Until I moved to Asia I hadn’t thought that much about the type of technology I own. I bought a new laptop because my old one revolted against me and nearly caused me to have a mental breakdown in the middle of my third year at uni, and my phone was old and slow, but it worked just fine. And pretty much everyone I knew had the same attitude – own something until it breaks or is lost, then replace and repeat. Maybe this attitude was just because we were all students, but I’m going to take a punt and say that the majority of Brits are not all that fussed with the technology they own as long as it works for them. Singapore is pretty much the polar opposite. I often wonder how people here would survive if there was suddenly an apocalypse or similar global breakdown and everything went offline. I think they would probably just disintegrate or cease existing, so reliant are they upon stuff. Half the reason you can’t get anywhere at a decent pace is because every other person is staring fixedly at a screen. Not just texting, but reading, playing games and watching TV. And not just on their phones. Yesterday I had to avoid a man who was watching TV on his iPad while trying to cross the road. How you can walk and play Candy Crush I will never know, but people do it. Not successfully mind, they tend to shuffle along and occasionally stop suddenly in front of you. It’s frustrating as hell, but a great test of reflexes. People are also glued to their screens at dinner, in the cinema (yesterday I saw a man car shopping on his iPad as Star Wars was starting), and when they’re actually with other people. Not that the other person ever seems to care, they’re also staring silently and slightly manically at whatever it is they’re holding. This is very much bordering on a rant now, so I’ll quit while I’m ahead, but I am surprised that anyone manages to actually do anything, ever. The technology obsession in Singapore is real, though. I don’t think there’s a single child in any of my classes who doesn’t have better technology than me, and barely a week goes by when I don’t have one tell me they got, or are getting, a new iPad for their birthday. I think I’ve talked enough trash about the locals now, I feel kind of bad. Well, not really, the slow walking does really get to me, and I’ve only been back 5 days.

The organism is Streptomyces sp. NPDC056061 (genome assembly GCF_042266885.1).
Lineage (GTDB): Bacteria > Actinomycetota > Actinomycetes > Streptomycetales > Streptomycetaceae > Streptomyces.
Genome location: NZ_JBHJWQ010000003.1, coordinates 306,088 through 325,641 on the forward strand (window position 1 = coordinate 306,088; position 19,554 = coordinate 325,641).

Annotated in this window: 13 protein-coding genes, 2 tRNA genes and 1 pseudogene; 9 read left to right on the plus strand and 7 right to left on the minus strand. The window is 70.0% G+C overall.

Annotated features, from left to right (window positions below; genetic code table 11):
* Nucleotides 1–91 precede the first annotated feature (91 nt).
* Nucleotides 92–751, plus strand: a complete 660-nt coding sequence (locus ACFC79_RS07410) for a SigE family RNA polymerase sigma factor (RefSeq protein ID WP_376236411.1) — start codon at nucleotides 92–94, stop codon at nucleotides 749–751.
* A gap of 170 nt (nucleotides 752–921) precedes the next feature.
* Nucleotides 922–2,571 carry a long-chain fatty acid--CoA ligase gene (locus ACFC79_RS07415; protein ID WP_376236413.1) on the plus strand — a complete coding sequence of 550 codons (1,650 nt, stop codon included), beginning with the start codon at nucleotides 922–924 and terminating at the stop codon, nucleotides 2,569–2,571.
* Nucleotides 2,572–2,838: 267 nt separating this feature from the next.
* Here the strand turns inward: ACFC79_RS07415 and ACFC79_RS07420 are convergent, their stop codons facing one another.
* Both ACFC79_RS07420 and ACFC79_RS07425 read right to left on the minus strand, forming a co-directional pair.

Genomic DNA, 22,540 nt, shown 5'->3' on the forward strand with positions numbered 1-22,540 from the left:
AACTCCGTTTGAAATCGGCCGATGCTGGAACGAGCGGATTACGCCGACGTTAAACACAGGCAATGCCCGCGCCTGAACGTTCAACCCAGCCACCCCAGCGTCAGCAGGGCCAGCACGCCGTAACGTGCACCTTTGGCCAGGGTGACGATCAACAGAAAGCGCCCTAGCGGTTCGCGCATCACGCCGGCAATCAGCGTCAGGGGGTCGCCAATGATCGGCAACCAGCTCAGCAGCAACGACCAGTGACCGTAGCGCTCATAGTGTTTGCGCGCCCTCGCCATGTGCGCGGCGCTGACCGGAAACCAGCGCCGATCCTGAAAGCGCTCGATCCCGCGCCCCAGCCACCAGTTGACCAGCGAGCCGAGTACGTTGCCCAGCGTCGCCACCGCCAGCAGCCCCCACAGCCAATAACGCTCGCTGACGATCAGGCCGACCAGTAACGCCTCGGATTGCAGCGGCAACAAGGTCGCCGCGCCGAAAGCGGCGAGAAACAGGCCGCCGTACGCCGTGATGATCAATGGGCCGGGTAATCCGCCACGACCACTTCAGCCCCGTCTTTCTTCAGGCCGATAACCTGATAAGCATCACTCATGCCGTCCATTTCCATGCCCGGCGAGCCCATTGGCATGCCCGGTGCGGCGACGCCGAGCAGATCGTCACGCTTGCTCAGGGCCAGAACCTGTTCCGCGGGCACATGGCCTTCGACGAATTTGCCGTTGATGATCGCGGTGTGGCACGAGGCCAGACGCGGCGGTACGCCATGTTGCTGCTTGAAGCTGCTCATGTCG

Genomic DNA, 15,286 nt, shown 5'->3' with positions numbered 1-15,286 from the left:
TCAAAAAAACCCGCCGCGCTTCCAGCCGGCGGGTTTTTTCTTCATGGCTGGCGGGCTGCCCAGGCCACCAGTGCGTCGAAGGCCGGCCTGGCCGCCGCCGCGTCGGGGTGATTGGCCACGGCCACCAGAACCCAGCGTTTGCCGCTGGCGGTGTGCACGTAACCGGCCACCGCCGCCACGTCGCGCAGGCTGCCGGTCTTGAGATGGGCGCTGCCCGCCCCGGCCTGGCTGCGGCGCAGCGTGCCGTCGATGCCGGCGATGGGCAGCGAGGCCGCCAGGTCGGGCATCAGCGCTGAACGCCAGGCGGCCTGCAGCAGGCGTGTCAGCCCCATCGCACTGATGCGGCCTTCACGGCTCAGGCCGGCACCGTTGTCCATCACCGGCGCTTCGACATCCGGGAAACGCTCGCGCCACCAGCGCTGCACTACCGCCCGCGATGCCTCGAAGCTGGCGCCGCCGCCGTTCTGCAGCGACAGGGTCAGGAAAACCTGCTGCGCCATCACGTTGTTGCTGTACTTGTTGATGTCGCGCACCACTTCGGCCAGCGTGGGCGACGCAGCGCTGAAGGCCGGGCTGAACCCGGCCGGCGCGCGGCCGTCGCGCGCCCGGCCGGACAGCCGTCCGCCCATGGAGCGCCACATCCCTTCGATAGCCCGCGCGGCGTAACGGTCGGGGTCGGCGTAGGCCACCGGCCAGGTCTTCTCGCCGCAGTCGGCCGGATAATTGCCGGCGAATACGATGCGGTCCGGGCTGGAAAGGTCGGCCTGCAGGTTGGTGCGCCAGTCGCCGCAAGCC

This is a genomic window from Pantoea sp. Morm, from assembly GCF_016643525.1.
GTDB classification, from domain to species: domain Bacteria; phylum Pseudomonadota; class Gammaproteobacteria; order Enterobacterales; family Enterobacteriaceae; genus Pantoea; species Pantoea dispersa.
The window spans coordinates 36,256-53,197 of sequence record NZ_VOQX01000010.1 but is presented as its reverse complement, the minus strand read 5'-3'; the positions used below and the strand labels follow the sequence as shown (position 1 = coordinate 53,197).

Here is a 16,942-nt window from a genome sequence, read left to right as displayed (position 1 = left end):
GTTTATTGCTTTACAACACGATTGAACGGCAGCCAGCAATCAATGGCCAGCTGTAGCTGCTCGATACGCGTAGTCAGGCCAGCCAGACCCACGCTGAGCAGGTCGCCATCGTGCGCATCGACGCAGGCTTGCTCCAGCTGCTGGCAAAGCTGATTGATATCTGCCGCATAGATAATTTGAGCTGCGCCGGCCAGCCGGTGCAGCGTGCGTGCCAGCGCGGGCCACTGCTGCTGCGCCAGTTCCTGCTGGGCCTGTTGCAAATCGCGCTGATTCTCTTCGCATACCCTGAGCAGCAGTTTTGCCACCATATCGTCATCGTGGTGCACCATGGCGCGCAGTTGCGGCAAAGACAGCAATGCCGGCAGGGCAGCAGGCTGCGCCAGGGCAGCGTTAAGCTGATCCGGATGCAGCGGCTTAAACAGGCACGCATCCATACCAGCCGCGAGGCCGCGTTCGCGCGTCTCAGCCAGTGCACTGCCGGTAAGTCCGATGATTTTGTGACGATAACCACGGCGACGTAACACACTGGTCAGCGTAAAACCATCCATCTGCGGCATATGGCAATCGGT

I wrote a fair amount a little while ago about shoes, and I do still find it weird that people don’t wear shoes indoors. But I’ve definitely started to pick it up as a habit now, and back home my reflex was to remove my shoes as soon as I’d got inside a house. At least at home I pretty much constantly wore socks, I don’t really here and I get very cold, dirty feet (particularly at work). I have become more successful at buying shoes though. I did have a small trauma a little while ago where my shoe broke en route to the Botanical Gardens, and I’ve pretty much stopped shopping at the place where I bought the infamous broken shoes from, for fear of a repeat episode, but I’ve managed to locate properly sized shoes throughout the malls on Orchard Road, proving that it’s important to know where to look. It is almost impossible to shop in the cool, local shops though, because I am most definitely not an Asian sized person. For one thing, I’m generally too tall for local clothes (and I’m not especially tall), for another, I am not a twiglet, so I generally can’t fit into anything that’s long enough anyway. I’m sadly still sticking to H&M and Forever 21, and will have to indefinitely, unless I start lopping bits off.
This post is threatening to turn into a ramble, so I’m going to stop now and put my last remaining thoughts into a part 2, probably later this week. Get ready for the next fun-filled instalment featuring shopping malls, toilets, weather, the intricacies of Singlish and supermarkets. And still no pictures.
Leah Out X